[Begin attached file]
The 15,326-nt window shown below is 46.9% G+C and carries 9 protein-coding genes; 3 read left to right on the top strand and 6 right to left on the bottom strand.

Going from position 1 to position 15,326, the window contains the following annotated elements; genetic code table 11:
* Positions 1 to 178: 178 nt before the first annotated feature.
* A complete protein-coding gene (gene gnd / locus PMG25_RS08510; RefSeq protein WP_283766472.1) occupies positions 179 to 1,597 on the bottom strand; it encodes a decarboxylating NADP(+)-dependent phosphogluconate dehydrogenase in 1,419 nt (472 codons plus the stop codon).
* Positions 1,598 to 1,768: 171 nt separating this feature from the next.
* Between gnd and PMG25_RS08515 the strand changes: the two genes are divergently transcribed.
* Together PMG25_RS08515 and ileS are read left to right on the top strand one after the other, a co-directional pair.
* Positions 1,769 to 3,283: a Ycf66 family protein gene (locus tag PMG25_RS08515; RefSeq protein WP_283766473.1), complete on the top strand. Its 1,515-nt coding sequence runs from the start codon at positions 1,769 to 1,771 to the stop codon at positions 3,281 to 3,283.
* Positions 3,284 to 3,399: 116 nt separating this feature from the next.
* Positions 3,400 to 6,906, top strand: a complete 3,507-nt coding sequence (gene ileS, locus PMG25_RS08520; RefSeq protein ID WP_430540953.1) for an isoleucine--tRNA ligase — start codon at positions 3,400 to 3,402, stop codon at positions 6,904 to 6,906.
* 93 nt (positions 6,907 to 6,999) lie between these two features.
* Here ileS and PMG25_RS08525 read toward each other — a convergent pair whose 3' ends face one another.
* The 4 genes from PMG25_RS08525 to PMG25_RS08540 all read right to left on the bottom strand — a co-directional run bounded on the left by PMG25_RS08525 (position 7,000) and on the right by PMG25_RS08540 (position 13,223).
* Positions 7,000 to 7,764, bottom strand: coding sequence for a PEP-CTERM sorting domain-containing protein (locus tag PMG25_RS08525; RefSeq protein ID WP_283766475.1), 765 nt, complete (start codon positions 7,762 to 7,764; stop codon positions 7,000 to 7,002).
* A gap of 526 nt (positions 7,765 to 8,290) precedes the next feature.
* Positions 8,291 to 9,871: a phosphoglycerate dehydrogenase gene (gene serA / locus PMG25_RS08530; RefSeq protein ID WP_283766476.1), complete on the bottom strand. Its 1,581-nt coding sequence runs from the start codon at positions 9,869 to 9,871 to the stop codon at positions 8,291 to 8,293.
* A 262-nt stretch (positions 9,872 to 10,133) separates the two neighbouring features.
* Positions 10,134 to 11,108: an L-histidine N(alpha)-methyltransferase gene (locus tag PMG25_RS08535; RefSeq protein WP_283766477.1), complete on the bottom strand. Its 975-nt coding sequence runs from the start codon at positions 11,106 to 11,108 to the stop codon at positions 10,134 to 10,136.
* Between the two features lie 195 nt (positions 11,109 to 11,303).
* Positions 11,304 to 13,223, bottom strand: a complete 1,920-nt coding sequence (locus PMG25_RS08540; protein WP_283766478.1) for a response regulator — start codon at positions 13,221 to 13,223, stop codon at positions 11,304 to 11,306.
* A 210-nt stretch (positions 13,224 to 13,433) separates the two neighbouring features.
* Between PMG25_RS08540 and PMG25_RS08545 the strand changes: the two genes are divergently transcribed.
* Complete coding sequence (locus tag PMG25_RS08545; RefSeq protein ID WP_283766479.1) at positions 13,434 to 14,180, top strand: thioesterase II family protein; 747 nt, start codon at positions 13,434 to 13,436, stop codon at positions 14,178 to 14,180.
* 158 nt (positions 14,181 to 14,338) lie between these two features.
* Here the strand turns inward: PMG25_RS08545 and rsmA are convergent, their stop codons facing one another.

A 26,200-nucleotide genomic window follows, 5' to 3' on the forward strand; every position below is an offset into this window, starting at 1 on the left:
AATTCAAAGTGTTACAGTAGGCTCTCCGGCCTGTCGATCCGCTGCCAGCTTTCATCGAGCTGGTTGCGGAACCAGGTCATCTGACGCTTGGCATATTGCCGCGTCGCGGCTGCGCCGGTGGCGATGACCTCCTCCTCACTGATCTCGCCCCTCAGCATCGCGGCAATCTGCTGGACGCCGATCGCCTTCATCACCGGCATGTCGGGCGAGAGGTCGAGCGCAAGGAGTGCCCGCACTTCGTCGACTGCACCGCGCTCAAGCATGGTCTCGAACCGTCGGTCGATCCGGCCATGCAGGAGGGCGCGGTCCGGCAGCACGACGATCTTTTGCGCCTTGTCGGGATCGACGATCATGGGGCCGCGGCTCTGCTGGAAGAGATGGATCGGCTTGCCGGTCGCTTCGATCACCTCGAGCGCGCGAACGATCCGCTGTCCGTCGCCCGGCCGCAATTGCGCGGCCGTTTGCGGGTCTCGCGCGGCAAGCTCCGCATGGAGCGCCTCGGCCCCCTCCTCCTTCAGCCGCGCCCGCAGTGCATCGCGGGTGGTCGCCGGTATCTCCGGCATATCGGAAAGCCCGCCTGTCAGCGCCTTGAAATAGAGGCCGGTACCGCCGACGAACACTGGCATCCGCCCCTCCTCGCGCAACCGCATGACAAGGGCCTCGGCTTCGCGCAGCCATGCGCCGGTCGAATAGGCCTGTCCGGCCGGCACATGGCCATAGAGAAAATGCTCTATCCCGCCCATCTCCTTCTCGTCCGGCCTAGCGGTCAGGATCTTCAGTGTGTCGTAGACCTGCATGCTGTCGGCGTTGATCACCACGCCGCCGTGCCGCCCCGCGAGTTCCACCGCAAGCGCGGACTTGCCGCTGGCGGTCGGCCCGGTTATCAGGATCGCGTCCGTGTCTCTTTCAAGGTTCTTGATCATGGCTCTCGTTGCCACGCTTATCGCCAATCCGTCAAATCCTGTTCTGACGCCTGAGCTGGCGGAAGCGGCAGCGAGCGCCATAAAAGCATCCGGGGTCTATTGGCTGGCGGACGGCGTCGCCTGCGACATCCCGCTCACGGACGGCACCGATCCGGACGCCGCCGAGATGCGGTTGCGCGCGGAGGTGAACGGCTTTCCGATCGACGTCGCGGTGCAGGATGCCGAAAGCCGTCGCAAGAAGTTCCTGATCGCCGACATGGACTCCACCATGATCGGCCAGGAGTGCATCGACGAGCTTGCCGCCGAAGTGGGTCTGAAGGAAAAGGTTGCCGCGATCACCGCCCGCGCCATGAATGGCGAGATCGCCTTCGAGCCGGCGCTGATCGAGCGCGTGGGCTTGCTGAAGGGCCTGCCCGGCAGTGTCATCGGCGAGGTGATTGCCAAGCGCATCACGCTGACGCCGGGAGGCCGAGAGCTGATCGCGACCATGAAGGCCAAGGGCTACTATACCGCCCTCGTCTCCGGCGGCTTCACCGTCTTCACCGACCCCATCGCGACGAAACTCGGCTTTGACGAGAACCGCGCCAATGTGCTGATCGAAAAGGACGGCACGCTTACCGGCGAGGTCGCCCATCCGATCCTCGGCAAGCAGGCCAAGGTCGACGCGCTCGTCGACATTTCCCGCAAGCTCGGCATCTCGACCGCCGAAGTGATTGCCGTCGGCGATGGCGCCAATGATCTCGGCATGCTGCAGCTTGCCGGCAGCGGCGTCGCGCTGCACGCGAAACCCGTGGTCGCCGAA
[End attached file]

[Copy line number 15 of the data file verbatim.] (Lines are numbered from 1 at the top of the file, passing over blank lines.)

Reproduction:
* A gap of 526 nt (positions 7,765 to 8,290) precedes the next feature.